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Counting and looping

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Counting and looping Counting and looping Presentation Transcript

  • Counting and Looping Unit 3 Lecture for Intro to Computer Programming
  • Introduction
    • Counting in programming can be a very useful tool for, among other things, mathematical calculations.
    • The primary function for counting in c++ is the for loop.
    • Loops are used when a process needs to be repeated either a certain number of times, or arbitrarily until a certain set of conditions become true.
    • The primary looping function (aside from for loops) we will look at is the while loop.
  • For Loops
    • A for loop is designed to count a given number from one point until it reaches another, every instance running the commands within the loop
    • The following code is an example of a for loop designed to add consecutive integers, starting at 1 up to a user-inputted number:
    • int total = 0;
    • int how_high;
    • cout << “how high would you like to sum?”
    • cin >> how_high;
    • for (int j = 1; j <= how_high; j++)
    • {
    • total = total + j;
    • }
    • cout << “total = “ << total;
  • For Loops
    • We’re going to break this down one step at a time, just as a computer would execute it, to see how this loop works.
    • The very first line initializes an integer variable “total” to equal 0.
    int total = 0; int how_high; cout << “how high would you like to sum?” cin >> how_high; for (int j = 1; j <= how_high; j++) { total = total + j; } cout << “total = “ << total; total = 0
  • For Loops
    • The second line creates an integer “how_high” and does not initiate it.
    int total = 0; int how_high; cout << “how high would you like to sum?” cin >> how_high; for (int j = 1; j <= how_high; j++) { total = total + j; } cout << “total = “ << total; total = 0 how_high
  • For Loops
    • Letting the user input how high to count… for this example, let’s say they enter 4.
    int total = 0; int how_high; cout << “how high would you like to sum?” cin >> how_high; for (int j = 1; j <= how_high; j++) { total = total + j; } cout << “total = “ << total; total = 0 how_high = 4
  • For Loops
    • The for loop begins. Integer j is initialized to = 1 (which is < how_high) and the loop starts.
    int total = 0; int how_high; cout << “how high would you like to sum?” cin >> how_high; for (int j = 1; j <= how_high; j++) { total = total + j; } cout << “total = “ << total; total = 0 how_high = 4 j = 1
  • For Loops
    • total is increased by j .
    int total = 0; int how_high; cout << “how high would you like to sum?” cin >> how_high; for (int j = 1; j <= how_high; j++) { total = total + j; } cout << “total = “ << total; total = 1 how_high = 4 j = 1
  • For Loops
    • Then the first iteration of the loop finishes and it returns to the for command…
    int total = 0; int how_high; cout << “how high would you like to sum?” cin >> how_high; for (int j = 1; j <= how_high; j++) { total = total + j; } cout << “total = “ << total; total = 1 how_high = 4 j = 1
  • For Loops
    • j++ is shorthand for “j = j + 1” so the value for j bumps up to 2, which is still < how_high.
    int total = 0; int how_high; cout << “how high would you like to sum?” cin >> how_high; for (int j = 1; j <= how_high; j++) { total = total + j; } cout << “total = “ << total; total = 1 how_high = 4 j = 2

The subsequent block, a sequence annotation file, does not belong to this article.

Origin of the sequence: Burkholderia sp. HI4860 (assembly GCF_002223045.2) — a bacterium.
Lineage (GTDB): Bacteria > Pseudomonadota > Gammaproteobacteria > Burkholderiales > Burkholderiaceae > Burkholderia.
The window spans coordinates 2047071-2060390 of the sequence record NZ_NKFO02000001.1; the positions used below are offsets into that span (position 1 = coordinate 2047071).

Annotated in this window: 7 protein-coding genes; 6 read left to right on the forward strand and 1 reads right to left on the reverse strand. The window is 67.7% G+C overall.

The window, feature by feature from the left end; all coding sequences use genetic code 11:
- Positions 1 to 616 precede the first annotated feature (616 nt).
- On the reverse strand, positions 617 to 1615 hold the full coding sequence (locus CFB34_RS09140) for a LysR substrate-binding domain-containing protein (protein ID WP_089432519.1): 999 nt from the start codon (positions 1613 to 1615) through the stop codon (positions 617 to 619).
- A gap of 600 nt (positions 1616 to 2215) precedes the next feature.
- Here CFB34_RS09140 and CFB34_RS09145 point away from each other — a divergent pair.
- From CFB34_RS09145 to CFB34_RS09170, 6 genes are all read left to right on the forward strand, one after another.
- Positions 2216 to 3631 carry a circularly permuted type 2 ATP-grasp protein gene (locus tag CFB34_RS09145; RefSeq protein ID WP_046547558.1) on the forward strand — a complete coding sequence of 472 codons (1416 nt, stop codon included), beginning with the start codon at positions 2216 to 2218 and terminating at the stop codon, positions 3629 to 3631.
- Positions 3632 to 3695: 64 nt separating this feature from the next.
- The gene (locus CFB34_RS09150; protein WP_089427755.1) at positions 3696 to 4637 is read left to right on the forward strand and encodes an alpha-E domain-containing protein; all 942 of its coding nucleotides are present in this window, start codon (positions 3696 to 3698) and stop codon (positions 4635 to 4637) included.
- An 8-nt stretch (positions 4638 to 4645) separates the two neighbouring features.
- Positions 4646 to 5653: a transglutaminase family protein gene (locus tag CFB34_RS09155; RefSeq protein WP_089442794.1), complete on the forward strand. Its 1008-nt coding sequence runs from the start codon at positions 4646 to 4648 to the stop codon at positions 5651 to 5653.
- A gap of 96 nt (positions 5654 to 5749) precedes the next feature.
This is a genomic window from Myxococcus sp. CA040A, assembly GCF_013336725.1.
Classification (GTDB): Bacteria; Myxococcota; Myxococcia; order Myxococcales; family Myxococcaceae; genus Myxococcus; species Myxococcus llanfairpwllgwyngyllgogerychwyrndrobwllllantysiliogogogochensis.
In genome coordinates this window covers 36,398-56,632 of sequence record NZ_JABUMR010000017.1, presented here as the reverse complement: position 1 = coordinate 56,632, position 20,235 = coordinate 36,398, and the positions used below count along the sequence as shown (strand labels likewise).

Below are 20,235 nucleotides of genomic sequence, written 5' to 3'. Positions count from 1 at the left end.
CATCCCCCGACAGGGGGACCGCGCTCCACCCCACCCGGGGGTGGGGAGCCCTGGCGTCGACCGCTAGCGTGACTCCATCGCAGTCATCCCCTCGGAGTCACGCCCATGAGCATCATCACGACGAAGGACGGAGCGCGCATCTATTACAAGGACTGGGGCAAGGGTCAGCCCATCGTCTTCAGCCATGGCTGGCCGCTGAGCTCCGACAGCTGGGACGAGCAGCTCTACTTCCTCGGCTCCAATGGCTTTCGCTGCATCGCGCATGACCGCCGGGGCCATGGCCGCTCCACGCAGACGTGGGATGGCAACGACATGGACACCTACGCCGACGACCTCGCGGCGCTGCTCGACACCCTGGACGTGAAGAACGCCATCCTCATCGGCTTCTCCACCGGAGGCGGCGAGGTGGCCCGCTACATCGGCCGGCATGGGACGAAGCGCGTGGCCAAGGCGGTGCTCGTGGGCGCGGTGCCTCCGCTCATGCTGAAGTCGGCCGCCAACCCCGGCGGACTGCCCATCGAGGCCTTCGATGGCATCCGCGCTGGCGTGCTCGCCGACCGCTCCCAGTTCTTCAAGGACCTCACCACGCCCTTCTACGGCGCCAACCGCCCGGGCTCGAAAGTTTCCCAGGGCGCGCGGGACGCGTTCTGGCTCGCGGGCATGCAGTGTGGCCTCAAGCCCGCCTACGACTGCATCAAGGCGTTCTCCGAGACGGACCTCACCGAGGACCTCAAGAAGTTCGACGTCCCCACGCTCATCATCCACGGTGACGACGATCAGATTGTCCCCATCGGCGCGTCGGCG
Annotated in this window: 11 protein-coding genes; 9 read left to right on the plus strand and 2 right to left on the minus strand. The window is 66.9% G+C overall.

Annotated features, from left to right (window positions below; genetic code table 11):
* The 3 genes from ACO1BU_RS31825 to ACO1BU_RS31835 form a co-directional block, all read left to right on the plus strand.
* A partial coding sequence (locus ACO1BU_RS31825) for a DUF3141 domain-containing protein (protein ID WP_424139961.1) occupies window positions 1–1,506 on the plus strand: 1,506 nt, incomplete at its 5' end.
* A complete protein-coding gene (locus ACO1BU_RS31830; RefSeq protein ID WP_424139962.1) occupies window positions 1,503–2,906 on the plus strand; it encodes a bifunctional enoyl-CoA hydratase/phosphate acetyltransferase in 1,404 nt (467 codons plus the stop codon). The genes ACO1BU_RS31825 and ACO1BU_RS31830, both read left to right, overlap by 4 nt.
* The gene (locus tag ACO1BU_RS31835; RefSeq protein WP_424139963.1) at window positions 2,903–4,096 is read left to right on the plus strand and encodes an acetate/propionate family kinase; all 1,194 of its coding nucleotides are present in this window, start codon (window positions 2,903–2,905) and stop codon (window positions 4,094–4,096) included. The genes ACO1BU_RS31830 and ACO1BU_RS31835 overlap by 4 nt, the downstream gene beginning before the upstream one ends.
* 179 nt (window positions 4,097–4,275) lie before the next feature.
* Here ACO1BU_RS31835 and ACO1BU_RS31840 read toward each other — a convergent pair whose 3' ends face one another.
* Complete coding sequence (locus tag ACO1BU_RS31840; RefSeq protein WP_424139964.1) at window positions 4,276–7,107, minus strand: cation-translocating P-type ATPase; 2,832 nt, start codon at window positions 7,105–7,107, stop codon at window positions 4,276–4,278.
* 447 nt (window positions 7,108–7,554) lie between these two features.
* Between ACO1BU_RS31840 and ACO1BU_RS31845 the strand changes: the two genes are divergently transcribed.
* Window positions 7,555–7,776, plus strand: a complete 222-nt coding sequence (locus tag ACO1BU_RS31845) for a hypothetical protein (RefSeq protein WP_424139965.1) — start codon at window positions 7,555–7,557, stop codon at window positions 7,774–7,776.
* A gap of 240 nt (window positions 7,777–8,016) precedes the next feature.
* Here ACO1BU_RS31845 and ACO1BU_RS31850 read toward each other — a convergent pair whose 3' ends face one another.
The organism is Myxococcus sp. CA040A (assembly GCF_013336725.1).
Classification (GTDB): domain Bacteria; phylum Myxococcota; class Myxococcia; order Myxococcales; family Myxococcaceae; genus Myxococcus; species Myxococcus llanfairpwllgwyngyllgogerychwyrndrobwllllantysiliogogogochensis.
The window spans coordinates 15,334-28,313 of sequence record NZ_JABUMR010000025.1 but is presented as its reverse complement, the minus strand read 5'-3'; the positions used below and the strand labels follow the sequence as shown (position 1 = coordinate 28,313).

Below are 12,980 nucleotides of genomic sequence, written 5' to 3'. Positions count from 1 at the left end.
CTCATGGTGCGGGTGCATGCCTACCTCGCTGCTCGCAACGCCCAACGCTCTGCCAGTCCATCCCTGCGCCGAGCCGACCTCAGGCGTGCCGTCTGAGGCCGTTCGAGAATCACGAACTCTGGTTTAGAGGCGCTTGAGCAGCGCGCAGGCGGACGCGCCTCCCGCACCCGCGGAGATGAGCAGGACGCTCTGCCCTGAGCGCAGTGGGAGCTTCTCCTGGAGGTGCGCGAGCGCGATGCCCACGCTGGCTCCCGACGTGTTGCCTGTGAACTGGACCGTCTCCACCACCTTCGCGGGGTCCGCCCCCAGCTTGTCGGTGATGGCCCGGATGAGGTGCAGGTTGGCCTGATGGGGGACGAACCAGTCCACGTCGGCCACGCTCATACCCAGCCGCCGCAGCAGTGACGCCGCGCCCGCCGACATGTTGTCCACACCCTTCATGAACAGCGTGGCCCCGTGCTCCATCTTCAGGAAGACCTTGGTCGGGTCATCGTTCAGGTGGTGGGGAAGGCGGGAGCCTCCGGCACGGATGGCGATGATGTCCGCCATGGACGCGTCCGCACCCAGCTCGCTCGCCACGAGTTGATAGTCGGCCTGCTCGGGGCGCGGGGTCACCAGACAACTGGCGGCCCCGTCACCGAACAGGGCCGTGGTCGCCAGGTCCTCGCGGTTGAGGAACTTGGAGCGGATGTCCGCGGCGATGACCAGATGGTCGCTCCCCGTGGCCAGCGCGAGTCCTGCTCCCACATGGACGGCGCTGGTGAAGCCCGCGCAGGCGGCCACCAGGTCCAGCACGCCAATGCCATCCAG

• For Loops
    • total is increased by j .
    int total = 0; int how_high; cout << “how high would you like to sum?” cin >> how_high; for (int j = 1; j <= how_high; j++) { total = total + j; } cout << “total = “ << total; total = 3 how_high = 4 j = 2
  • For Loops
    • j increases 1.
    • j < how_high…
    int total = 0; int how_high; cout << “how high would you like to sum?” cin >> how_high; for (int j = 1; j <= how_high; j++) { total = total + j; } cout << “total = “ << total; total = 3 how_high = 4 j = 3
  • For Loops
    • total is increased by j .
    int total = 0; int how_high; cout << “how high would you like to sum?” cin >> how_high; for (int j = 1; j <= how_high; j++) { total = total + j; } cout << “total = “ << total; total = 6 how_high = 4 j = 3
  • For Loops
    • j increases 1.
    • j < how_high…
    int total = 0; int how_high; cout << “how high would you like to sum?” cin >> how_high; for (int j = 1; j <= how_high; j++) { total = total + j; } cout << “total = “ << total; total = 6 how_high = 4 j = 4
  • For Loops
    • total is increased by j .
    int total = 0; int how_high; cout << “how high would you like to sum?” cin >> how_high; for (int j = 1; j <= how_high; j++) { total = total + j; } cout << “total = “ << total; total = 10 how_high = 4 j = 4
  • For Loops
    • The next value of j is > how_high, so the for loop ends and continues on in the program, outputting “total = 10”
    int total = 0; int how_high; cout << “how high would you like to sum?” cin >> how_high; for (int j = 1; j <= how_high; j++) { total = total + j; } cout << “total = “ << total; total = 10 how_high = 4 j = 5
  • While Loops
    • While loops can be much more powerful than a for loop, and can even be made to do the exact same thing, but sometimes it’s a bit more wordy…
    • The following code is does the same thing as above, only using a while loop:
    • (we won’t go through the step by step of this… if you would like to see it, it is quite easy to write a program to show it to you.)
    • int total = 0;
    • int how_high;
    • cout << “how high would you like to sum?”
    • cin >> how_high;
    • j = 1;
    • do
    • {
    • total = total + j;
    • j = j + 1;
    • } while (j <= how_high)
    • cout << “total = “ << total;